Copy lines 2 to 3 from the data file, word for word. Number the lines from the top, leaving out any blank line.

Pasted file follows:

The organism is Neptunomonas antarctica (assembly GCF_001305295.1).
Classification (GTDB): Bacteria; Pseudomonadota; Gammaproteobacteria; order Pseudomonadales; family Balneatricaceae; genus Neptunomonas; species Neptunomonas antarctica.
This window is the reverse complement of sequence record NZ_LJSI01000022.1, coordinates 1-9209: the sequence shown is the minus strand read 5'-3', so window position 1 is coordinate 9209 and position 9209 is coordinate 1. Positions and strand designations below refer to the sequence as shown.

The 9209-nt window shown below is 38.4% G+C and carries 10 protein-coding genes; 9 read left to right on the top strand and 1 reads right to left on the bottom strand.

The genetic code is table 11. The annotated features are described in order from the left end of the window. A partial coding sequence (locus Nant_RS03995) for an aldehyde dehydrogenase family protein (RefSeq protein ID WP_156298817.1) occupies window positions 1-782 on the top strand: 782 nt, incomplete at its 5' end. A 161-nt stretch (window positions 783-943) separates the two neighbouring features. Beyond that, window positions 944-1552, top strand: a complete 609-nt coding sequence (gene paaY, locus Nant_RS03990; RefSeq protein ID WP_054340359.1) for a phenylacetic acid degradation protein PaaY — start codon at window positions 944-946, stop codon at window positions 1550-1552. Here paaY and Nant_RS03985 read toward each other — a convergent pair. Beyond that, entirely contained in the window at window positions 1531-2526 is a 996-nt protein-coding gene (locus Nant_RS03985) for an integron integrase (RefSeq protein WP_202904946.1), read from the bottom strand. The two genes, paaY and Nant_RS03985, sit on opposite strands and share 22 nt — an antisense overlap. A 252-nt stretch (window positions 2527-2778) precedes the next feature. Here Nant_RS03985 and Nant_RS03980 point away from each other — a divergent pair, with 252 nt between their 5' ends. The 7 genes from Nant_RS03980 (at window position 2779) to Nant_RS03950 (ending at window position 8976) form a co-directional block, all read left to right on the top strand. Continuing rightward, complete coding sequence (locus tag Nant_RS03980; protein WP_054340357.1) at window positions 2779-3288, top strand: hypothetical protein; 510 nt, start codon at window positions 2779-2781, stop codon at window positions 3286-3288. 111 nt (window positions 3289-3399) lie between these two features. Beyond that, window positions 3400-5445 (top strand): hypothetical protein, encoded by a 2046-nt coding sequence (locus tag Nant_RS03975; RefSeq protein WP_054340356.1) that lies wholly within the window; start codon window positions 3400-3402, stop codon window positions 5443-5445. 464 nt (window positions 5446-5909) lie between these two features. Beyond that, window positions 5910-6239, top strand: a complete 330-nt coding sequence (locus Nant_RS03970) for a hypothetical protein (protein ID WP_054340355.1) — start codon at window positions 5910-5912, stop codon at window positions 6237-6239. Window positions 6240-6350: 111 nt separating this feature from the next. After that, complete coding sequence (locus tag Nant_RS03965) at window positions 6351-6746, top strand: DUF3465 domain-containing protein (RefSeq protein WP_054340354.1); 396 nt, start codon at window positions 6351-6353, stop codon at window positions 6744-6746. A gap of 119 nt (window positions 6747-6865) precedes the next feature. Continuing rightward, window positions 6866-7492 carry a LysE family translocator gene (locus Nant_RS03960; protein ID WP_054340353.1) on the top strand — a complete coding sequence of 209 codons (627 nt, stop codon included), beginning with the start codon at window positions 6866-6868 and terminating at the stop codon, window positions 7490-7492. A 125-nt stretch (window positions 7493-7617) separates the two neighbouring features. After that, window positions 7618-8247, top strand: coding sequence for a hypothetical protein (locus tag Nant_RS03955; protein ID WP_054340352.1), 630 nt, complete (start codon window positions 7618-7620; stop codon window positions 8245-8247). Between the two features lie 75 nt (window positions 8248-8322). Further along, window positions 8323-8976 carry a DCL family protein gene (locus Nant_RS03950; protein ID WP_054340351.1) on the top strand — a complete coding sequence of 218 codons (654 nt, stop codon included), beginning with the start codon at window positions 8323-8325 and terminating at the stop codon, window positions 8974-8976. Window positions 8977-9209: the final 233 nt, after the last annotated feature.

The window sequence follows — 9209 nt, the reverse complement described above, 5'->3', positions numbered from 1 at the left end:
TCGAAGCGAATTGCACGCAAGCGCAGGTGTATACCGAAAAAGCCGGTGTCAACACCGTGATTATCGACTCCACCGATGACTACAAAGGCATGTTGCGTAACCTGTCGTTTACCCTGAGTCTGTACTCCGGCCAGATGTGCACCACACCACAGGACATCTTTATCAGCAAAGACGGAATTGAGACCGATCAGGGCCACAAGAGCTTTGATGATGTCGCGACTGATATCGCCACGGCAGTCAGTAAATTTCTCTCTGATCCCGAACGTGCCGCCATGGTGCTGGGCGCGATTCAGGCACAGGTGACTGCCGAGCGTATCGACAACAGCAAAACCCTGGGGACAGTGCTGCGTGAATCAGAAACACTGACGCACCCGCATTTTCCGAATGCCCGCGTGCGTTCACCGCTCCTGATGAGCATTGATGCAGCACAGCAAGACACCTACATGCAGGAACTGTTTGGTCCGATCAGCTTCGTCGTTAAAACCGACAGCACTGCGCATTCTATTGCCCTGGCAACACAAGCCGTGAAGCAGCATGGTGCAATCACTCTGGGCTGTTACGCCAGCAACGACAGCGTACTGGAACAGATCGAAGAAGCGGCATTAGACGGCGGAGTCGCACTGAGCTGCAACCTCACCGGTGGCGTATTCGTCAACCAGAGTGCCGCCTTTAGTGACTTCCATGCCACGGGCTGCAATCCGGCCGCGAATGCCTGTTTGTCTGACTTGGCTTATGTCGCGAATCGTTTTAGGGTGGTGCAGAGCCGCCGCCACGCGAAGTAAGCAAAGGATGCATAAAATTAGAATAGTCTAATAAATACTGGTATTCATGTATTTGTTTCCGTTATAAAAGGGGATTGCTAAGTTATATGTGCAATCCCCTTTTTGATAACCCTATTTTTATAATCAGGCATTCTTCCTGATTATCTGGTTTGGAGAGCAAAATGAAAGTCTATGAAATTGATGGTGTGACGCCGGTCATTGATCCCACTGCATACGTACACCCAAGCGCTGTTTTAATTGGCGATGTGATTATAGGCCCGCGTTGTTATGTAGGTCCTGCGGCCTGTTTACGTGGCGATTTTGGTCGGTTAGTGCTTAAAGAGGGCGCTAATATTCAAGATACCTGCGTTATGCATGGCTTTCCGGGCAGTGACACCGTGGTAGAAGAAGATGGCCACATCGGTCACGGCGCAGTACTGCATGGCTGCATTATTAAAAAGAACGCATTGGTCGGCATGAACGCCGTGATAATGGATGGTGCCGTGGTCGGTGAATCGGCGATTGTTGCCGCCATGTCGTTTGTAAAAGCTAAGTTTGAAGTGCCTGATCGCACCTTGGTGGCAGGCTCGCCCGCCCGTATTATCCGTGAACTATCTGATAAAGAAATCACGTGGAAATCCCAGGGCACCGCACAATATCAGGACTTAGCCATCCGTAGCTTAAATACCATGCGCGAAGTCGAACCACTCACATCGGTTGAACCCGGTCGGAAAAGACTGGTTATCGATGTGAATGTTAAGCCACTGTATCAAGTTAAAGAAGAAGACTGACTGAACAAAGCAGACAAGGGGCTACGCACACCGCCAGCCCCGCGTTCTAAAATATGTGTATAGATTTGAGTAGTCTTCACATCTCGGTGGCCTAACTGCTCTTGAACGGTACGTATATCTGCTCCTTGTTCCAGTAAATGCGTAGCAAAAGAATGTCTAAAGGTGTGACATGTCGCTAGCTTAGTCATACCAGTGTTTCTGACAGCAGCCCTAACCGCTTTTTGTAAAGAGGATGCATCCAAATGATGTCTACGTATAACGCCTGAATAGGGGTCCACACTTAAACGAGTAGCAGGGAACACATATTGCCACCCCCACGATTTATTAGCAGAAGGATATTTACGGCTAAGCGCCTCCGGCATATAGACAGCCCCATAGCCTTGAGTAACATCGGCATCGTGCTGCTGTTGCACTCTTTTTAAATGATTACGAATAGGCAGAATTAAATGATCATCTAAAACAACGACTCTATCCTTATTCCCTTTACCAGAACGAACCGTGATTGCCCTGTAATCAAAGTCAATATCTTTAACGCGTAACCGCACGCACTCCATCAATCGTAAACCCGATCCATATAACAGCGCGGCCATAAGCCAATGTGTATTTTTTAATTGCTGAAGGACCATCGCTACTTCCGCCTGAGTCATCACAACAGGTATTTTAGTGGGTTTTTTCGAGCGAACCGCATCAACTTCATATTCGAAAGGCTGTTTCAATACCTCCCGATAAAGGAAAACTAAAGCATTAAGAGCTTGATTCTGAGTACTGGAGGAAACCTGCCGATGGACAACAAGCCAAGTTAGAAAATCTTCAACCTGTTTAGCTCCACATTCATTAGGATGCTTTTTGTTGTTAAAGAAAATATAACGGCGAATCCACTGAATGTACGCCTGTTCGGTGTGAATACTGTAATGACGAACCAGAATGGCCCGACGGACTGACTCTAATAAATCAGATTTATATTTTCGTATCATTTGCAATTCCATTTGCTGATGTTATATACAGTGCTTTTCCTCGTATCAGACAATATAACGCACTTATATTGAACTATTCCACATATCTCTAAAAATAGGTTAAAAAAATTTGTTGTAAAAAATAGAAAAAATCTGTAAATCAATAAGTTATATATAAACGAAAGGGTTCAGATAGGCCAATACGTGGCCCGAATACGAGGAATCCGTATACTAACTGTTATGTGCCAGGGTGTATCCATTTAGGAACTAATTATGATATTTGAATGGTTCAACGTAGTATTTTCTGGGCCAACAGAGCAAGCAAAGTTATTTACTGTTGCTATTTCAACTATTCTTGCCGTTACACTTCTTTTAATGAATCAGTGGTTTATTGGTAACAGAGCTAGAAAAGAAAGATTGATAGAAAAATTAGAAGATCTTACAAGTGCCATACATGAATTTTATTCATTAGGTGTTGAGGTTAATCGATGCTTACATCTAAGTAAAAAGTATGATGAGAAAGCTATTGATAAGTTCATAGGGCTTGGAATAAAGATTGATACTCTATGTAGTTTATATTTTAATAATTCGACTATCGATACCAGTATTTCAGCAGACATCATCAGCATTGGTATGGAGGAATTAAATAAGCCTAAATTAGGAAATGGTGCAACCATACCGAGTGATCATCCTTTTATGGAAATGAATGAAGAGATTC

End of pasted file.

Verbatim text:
Classification (GTDB): Bacteria; Pseudomonadota; Gammaproteobacteria; order Pseudomonadales; family Balneatricaceae; genus Neptunomonas; species Neptunomonas antarctica.
This window is the reverse complement of sequence record NZ_LJSI01000022.1, coordinates 1-9209: the sequence shown is the minus strand read 5'-3', so window position 1 is coordinate 9209 and position 9209 is coordinate 1. Positions and strand designations below refer to the sequence as shown.